"We have just received a letter concerning the Employment Standards Act review. There was a review done by Dr. Mark Thompson, an economics professor from the University of British Columbia. With no disrespect to Dr. Thompson, I think his suggestions concerning agriculture are utterly ridiculous.
"These are his suggestions:
"Be required to pay overtime after eight hours and double time on Sunday.
"We are orchardists and our apples cannot tell the difference between Sunday and any other day. When the crop is ready, it has to come off. This is like penalizing the farmer because the sun shines and the crop is ready on the wrong day. If I could, I would play God and pick on only certain days, but real life isn't like that. Rain or shine, when the fruit is ready to come off, it has to be done. The point of paying overtime after eight hours really emphasizes the fact that Dr. Thompson does not know what our workforce is like. We wake up and hope that our workers are all going to show up. We never know if they were out on a binge the night before, or if they wake up and just don't feel like working that day. They may start at 8 o'clock and quit at noon. On the other hand, they might work until dark. There is no penalty if they don't show up, but a farmer and his employees usually understand each other and work together to get the crop harvested."
Another point he makes is about sending employees home for 32 hours of rest in every work week..
"The employees that we have do not come so they can rest. They come to make as much money in as short a time as possible. Some employees last a couple of days, others stay the whole season. A lot of the employees are transients. They could be from anywhere. Where do we send them for their rest -- the Holiday Inn? Weather conditions do not permit us or our employees to choose when we will take a rest. Thirty-two hours of rest could become a permanent rest in the unemployment line; there would be no work, crops would all have fallen on the ground. I'll bet you an apple that anyone in the fruit industry, whether grower or worker, will want to work while they have the chance.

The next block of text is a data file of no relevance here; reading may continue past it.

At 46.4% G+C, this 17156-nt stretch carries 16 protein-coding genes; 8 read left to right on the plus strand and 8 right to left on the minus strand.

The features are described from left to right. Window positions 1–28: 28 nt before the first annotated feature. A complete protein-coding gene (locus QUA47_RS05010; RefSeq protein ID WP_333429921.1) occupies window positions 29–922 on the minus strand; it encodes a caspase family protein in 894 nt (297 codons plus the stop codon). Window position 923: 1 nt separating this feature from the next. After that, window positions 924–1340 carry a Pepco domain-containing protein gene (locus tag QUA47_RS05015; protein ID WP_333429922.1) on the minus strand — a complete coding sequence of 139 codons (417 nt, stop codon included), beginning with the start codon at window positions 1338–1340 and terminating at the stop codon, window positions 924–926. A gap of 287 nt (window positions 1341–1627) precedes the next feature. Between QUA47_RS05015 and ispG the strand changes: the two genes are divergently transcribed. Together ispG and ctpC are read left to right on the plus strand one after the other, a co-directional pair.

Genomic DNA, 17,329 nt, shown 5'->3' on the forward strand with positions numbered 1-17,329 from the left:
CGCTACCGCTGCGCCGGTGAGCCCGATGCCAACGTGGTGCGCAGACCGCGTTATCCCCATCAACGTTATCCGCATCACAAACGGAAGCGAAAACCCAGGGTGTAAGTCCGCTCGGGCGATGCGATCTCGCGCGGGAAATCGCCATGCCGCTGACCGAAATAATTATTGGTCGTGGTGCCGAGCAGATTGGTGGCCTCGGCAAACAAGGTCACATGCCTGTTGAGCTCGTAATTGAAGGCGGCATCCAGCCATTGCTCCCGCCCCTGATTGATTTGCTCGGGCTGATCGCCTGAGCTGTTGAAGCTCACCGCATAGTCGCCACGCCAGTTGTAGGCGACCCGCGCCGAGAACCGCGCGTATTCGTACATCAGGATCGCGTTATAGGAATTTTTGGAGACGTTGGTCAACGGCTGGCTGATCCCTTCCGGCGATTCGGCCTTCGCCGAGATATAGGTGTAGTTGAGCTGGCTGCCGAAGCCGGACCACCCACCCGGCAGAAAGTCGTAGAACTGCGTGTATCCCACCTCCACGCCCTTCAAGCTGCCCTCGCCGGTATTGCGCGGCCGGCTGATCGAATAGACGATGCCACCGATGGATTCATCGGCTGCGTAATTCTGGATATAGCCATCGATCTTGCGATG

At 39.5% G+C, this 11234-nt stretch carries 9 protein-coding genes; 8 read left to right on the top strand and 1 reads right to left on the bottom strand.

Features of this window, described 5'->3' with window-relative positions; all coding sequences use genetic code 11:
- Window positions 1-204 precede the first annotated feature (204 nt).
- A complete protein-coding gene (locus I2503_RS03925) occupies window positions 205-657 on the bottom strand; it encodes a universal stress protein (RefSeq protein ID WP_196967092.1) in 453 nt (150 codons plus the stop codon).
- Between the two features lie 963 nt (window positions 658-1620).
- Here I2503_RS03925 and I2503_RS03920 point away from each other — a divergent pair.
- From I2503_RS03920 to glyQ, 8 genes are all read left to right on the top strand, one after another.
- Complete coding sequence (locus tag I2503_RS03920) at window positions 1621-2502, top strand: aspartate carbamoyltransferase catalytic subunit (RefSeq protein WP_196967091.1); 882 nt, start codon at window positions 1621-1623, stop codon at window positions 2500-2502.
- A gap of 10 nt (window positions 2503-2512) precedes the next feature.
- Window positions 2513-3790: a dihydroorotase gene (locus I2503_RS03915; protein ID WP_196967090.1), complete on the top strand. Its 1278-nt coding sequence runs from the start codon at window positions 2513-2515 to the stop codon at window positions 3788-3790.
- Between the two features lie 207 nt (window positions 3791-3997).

"Not allowed to pay piece rates.
"Piecework is a very important part of our system. I can't imagine how many employees we would have or how much work we would get done if we were forced to pay one picker who picks three bins the same as one who picks eight. Pickers are a group who get paid for what they do. How hard they want to work is up to them. We are not slave drivers and do not stand around with a bull whip telling them to get to work. Our workers work at their own pace and get paid for what they do -- pay for performance.
"No longer be able to use a farm labour contractor, but rather will have to hire from a 'union-style' hiring hall.
"This clause will really sink the farmer. We're not dealing with white-collar workers. We are dealing with people who you cannot judge. Some of these workers -- the biggest percentage -- live from day to day. Hiring from a' union-style hall' is just one more way of scaring our workforce away. Next you will be asking them for union dues and taking the bread out of their mouths as well as the mouths of their families.
"May I ask why you can't leave some things alone and quit wasting our tax dollars on such things as this review? Not everything needs changing. I also want to suggest that if you need some other ideas about the agriculture industry, try asking someone in it rather than a pencil-pusher.
"I am very concerned about this review. The government already has us tied to our land through the ALR and has taken away support programs. Farming is already a struggle without more ludicrous and impractical rules and regulations such as those listed in the review. If Dr. Thompson's recommendations are put in place, there will be a lot of empty fields with no crops, because you will have buried the farmers and subsidiary industries -- i.e., packing houses, trucking companies, etc.
"Agriculture should be considered before any harsh judgments are made."
Then he signs it:
"At your mercy, a frustrated fruit grower."
Hon. minister, I'll give you the other documents from different companies like Money's Mushrooms and the Raspberry Growers' Association. There's half a dozen here, and I've got more for you that you can read through in the future. You can see that this same sort of idea is throughout the whole agriculture industry. It's not just the tree fruit growers who are saying this; it's the raspberry growers and the blueberry growers. Anywhere you need piecework or you have this kind of labour, you have this problem. I do hope the minister will take a good, long look at this report and discuss it with the Minister of Labour before it is implemented.
On that note, given the hour, I move that we report progress and ask leave to sit again.
The Chair: I think, hon. member, we'll hold that. I think the minister would like to have a few words in reply to your comments.
Hon. D. Zirnhelt: I didn't want to miss the opportunity to get into the record. The problem is the date on that letter. I hope it was dated before the Thompson commission report came out. If that's not the case, then the person writing the letter didn't read the report. It was not requiring overtime after eight hours; it was overtime after ten hours and after 60 hours a week. He did not recommend double time on Sunday. Similarly, I don't know where he got the 32 hours of rest. Thompson recommended the continued existence of piece rates. So I don't know where that person is coming from. I think he would be advised, though, to read the commission report and get some interpretation from his own organization on that.